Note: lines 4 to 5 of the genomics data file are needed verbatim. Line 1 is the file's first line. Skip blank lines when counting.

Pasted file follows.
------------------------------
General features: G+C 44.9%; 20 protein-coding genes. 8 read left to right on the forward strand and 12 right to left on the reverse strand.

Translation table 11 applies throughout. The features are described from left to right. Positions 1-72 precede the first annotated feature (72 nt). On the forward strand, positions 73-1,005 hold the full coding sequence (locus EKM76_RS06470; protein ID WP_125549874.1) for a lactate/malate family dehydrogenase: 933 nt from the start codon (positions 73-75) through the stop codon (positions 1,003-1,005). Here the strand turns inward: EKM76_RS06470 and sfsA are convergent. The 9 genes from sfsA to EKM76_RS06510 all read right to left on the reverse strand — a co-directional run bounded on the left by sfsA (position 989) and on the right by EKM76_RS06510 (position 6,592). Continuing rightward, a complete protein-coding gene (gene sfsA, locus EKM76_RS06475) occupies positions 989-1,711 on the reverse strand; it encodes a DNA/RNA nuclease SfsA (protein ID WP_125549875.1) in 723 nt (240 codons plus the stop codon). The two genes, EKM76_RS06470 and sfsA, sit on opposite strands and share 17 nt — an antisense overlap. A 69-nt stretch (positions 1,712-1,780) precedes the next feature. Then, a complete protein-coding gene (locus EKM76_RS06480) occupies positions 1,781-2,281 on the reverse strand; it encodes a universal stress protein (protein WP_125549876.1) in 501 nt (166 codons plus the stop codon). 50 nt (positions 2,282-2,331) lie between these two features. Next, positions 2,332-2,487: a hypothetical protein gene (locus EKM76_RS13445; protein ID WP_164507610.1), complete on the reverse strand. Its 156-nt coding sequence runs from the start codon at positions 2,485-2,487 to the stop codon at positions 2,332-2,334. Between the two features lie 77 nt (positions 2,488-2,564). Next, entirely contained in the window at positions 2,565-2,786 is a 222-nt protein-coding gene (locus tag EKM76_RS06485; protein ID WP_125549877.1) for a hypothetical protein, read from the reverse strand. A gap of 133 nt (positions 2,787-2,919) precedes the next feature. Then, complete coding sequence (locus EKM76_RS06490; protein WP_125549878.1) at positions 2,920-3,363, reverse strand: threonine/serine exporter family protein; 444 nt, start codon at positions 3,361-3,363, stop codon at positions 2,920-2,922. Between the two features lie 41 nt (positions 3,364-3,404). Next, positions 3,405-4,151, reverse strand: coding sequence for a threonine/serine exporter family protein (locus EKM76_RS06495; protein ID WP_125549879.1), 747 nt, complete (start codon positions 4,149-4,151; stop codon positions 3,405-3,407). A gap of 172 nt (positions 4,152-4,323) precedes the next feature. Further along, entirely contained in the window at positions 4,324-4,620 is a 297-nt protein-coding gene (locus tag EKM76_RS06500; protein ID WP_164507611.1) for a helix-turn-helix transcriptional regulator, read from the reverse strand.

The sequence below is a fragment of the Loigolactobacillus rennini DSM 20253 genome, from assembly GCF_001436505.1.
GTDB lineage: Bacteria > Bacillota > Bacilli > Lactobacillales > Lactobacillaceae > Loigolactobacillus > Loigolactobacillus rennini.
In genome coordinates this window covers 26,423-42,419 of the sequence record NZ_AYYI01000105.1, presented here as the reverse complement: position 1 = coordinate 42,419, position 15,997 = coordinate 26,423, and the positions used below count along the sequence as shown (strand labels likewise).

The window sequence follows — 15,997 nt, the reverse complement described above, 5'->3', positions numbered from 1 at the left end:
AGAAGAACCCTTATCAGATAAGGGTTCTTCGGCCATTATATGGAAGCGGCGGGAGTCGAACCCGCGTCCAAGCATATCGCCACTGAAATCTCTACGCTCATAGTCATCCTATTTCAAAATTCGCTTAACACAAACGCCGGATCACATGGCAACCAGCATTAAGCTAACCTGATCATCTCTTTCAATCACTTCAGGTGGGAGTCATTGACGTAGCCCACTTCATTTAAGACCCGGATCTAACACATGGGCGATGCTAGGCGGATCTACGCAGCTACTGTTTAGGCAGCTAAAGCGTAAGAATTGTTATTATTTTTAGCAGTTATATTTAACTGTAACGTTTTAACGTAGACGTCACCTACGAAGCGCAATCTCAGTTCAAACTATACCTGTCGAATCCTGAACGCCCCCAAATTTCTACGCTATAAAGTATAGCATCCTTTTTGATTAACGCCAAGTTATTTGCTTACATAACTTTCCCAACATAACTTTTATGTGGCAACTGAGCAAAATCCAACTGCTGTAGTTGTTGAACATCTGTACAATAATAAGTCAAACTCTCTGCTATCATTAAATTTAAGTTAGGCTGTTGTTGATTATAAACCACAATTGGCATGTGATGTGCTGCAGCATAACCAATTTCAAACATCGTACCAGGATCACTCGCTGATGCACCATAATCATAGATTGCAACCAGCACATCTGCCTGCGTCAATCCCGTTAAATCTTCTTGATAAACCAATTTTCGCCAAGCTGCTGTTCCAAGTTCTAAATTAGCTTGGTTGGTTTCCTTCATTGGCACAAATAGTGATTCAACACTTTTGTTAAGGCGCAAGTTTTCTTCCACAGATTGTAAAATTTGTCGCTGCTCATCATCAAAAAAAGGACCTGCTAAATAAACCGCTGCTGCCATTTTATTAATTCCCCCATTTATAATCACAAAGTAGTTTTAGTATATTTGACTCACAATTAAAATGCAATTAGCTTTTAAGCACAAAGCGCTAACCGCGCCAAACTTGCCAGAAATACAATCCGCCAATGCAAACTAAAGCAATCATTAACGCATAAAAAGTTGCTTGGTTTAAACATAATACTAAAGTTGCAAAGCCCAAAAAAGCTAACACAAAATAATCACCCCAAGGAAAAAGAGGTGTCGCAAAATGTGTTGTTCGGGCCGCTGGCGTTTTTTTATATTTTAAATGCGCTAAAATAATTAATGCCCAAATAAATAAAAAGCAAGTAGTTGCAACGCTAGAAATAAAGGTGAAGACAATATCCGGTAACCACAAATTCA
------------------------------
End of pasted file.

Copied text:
GTDB lineage: Bacteria > Bacillota > Bacilli > Lactobacillales > Lactobacillaceae > Loigolactobacillus > Loigolactobacillus rennini.
In genome coordinates this window covers 26,423-42,419 of the sequence record NZ_AYYI01000105.1, presented here as the reverse complement: position 1 = coordinate 42,419, position 15,997 = coordinate 26,423, and the positions used below count along the sequence as shown (strand labels likewise).